NOVEL APPROACH: Miami heat
By Kacy Muir, Weekender Correspondent
The idea of identity is an alarming one to Magdalena. When told to dress and act as a Cuban woman, she hesitates. “You’ll make your entrance a la moda cubana. You won’t have to act… like anything! You’ll be the most comfortable, most confident person in the house!” She follows through in the act, but the words mean nothing. She remains uncomfortable in her skin.
As the novel develops, it features profound topics of cultural integration and disintegration. The title of the work then becomes connected to crime and identity – the difference between the blood on our hands and the blood in our veins.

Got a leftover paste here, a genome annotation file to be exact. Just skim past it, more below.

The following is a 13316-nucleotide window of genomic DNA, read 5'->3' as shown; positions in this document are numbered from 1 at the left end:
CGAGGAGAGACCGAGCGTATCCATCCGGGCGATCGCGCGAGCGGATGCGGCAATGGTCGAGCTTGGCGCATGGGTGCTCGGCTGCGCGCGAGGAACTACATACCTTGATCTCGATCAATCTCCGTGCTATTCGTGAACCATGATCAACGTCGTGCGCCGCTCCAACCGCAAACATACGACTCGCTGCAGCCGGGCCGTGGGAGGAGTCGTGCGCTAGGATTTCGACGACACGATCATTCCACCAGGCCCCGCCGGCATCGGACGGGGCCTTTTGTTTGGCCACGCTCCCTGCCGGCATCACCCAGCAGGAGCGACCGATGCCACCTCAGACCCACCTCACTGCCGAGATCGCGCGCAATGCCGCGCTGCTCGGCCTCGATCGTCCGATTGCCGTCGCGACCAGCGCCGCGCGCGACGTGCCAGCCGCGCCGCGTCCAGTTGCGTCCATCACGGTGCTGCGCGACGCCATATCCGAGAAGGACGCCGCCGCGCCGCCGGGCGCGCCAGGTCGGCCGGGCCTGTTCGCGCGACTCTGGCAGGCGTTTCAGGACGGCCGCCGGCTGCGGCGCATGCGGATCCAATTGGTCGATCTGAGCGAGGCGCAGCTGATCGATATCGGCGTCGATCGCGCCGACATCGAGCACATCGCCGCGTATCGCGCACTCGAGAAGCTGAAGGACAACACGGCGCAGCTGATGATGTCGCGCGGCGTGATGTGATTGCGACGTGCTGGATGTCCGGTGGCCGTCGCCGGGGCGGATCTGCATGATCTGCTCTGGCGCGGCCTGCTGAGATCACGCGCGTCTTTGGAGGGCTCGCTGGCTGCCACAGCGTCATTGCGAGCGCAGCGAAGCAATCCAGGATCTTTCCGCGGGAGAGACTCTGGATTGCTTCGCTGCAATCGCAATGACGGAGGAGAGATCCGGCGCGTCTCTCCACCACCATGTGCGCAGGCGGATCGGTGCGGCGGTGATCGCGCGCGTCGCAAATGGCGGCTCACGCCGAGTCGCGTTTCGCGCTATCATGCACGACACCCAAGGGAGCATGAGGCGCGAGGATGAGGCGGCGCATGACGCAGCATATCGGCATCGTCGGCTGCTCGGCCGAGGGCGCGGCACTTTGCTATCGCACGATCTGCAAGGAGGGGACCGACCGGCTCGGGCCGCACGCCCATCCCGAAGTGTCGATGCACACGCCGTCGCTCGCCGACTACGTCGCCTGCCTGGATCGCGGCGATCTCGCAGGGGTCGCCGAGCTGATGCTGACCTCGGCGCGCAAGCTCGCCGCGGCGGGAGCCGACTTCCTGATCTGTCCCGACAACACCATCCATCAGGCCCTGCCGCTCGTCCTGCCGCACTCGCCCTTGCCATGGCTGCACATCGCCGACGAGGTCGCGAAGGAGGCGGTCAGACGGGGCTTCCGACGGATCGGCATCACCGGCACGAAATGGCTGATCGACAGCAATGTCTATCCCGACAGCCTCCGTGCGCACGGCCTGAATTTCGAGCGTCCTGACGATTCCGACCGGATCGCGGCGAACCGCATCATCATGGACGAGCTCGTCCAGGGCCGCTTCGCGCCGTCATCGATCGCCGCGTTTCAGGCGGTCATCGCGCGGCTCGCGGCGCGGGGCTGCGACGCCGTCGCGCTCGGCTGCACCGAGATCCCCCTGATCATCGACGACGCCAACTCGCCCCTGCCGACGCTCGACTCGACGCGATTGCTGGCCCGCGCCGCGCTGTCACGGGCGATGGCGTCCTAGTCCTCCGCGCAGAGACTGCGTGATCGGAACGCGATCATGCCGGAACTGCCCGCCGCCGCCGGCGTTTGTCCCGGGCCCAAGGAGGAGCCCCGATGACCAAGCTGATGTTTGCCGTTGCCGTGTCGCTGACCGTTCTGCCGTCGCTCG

Readers are also introduced to Magdalena’s new boyfriend, Norman, a psychiatrist. We soon realize that he may be more mentally unstable than his patients. Of course, Nestor, Magdalena, and Norman are only a few of the critical players. While Nestor leads much of the narration, Wolfe has created a diverse cast of characters that are connected in themes of crime and identity. The book is composed of subplots, which, though taxing at times, are connected in a grand way.
Overall, Wolfe has a unique voice that carries the same control no matter the writing, demonstrating that a particular genre cannot restrain him. At 81-years-old, it does not look like he has any plans to stop. While not all readers will enjoy Wolfe’s propensity to be outlandish, there is no denying that his youthful wit and insight remain resolute.